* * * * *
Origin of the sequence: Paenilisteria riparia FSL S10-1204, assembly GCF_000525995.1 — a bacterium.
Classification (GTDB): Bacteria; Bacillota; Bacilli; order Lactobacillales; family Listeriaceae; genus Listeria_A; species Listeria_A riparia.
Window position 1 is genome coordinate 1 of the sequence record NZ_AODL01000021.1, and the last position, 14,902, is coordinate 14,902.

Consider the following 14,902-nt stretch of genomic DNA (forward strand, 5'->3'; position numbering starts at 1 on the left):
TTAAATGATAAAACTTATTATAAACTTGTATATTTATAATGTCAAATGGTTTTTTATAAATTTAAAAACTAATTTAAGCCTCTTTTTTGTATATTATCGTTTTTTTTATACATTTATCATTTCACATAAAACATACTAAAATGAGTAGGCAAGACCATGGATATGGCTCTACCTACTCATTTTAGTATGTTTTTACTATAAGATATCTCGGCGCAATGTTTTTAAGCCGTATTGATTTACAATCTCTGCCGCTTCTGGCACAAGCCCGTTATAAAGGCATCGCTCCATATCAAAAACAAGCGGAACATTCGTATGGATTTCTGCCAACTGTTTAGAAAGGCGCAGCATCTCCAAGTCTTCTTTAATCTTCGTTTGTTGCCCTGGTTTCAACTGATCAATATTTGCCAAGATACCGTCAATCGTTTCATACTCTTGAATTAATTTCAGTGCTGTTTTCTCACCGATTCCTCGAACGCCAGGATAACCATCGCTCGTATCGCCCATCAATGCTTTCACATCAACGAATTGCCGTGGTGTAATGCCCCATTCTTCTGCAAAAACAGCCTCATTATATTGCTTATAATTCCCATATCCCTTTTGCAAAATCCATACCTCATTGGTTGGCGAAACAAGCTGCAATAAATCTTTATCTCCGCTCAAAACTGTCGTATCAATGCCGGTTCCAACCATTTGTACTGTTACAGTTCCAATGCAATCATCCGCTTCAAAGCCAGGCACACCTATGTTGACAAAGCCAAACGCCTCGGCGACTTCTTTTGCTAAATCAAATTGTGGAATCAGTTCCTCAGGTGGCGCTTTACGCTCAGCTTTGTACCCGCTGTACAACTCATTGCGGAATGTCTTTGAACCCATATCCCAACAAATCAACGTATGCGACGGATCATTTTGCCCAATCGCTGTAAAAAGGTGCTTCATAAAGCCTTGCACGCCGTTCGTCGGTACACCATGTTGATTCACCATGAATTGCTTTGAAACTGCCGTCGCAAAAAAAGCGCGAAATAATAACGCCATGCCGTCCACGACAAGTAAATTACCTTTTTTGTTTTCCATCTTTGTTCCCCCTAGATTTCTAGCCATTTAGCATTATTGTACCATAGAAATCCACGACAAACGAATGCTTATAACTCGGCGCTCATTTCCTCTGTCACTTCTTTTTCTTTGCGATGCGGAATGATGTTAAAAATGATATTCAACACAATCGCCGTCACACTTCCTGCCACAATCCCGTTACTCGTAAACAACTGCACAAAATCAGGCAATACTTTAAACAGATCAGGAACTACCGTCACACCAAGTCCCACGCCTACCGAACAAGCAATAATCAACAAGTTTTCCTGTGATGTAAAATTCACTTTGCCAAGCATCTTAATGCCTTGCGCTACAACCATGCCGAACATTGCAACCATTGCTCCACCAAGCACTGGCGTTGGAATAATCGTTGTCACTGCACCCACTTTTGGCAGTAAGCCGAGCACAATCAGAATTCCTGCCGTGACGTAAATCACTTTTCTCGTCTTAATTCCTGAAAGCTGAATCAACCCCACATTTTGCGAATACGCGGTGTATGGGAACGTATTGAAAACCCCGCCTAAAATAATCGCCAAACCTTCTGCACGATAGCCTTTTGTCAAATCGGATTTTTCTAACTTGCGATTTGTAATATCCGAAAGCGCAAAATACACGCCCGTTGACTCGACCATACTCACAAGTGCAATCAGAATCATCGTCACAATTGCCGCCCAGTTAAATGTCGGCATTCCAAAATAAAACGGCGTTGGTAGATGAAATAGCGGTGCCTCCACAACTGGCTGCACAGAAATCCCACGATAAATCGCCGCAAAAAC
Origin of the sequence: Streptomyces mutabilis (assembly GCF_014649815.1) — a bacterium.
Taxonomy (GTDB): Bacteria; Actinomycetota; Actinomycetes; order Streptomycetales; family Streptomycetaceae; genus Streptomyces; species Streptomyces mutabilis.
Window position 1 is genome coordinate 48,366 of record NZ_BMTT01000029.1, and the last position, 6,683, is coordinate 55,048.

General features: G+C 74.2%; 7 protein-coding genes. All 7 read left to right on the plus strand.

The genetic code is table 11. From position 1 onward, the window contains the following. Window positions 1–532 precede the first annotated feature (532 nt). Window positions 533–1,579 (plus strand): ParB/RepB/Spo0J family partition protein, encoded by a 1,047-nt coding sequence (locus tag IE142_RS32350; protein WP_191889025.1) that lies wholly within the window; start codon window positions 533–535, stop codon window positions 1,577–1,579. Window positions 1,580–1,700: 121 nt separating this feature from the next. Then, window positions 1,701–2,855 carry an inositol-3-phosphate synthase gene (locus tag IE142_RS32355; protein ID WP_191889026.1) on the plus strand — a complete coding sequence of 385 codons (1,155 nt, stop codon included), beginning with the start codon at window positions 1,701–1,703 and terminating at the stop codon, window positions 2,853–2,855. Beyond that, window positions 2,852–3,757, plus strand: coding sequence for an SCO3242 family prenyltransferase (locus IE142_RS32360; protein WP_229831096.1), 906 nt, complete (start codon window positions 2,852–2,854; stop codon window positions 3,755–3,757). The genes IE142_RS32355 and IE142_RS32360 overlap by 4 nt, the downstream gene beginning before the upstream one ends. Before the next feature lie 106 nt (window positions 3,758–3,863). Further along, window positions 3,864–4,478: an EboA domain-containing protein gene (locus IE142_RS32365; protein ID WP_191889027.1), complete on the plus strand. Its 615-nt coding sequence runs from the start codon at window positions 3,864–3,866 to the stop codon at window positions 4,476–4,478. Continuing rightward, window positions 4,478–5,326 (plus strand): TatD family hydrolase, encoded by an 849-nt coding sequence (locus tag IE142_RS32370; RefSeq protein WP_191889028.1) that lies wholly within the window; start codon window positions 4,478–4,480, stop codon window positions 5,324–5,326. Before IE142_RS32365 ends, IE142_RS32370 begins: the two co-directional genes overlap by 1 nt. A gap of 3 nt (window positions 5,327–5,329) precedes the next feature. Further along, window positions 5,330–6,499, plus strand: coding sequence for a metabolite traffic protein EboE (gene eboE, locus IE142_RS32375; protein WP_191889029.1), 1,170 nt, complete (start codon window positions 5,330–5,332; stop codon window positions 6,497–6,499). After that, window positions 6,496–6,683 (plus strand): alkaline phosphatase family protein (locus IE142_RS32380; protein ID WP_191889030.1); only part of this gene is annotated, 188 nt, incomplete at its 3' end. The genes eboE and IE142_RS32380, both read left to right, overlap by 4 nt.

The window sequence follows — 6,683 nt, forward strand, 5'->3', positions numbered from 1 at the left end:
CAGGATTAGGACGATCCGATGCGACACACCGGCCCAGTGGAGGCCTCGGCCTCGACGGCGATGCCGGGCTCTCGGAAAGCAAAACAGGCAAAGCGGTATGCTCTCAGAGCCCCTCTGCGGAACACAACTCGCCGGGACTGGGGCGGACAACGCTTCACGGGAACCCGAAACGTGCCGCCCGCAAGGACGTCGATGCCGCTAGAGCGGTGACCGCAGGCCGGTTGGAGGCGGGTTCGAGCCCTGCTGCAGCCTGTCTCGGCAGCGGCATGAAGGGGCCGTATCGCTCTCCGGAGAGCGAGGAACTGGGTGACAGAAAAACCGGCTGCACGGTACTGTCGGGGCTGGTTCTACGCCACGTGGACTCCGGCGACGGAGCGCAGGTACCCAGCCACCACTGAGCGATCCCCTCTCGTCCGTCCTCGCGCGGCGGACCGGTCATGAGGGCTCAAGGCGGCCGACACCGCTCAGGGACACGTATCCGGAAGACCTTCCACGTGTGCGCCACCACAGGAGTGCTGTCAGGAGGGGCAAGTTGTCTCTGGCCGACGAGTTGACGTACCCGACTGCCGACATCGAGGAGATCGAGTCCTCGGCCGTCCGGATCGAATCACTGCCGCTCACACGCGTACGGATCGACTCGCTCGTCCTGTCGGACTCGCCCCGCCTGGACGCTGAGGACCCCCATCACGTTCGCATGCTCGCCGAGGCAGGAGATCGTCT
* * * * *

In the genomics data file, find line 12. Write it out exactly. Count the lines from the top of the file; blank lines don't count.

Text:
CAGGATTAGGACGATCCGATGCGACACACCGGCCCAGTGGAGGCCTCGGCCTCGACGGCGATGCCGGGCTCTCGGAAAGCAAAACAGGCAAAGCGGTATGCTCTCAGAGCCCCTCTGCGGAACACAACTCGCCGGGACTGGGGCGGACAACGCTTCACGGGAACCCGAAACGTGCCGCCCGCAAGGACGTCGATGCCGCTAGAGCGGTGACCGCAGGCCGGTTGGAGGCGGGTTCGAGCCCTGCTGCAGCCTGTCTCGGCAGCGGCATGAAGGGGCCGTATCGCTCTCCGGAGAGCGAGGAACTGGGTGACAGAAAAACCGGCTGCACGGTACTGTCGGGGCTGGTTCTACGCCACGTGGACTCCGGCGACGGAGCGCAGGTACCCAGCCACCACTGAGCGATCCCCTCTCGTCCGTCCTCGCGCGGCGGACCGGTCATGAGGGCTCAAGGCGGCCGACACCGCTCAGGGACACGTATCCGGAAGACCTTCCACGTGTGCGCCACCACAGGAGTGCTGTCAGGAGGGGCAAGTTGTCTCTGGCCGACGAGTTGACGTACCCGACTGCCGACATCGAGGAGATCGAGTCCTCGGCCGTCCGGATCGAATCACTGCCGCTCACACGCGTACGGATCGACTCGCTCGTCCTGTCGGACTCGCCCCGCCTGGACGCTGAGGACCCCCATCACGTTCGCATGCTCGCCGAGGCAGGAGATCGTCT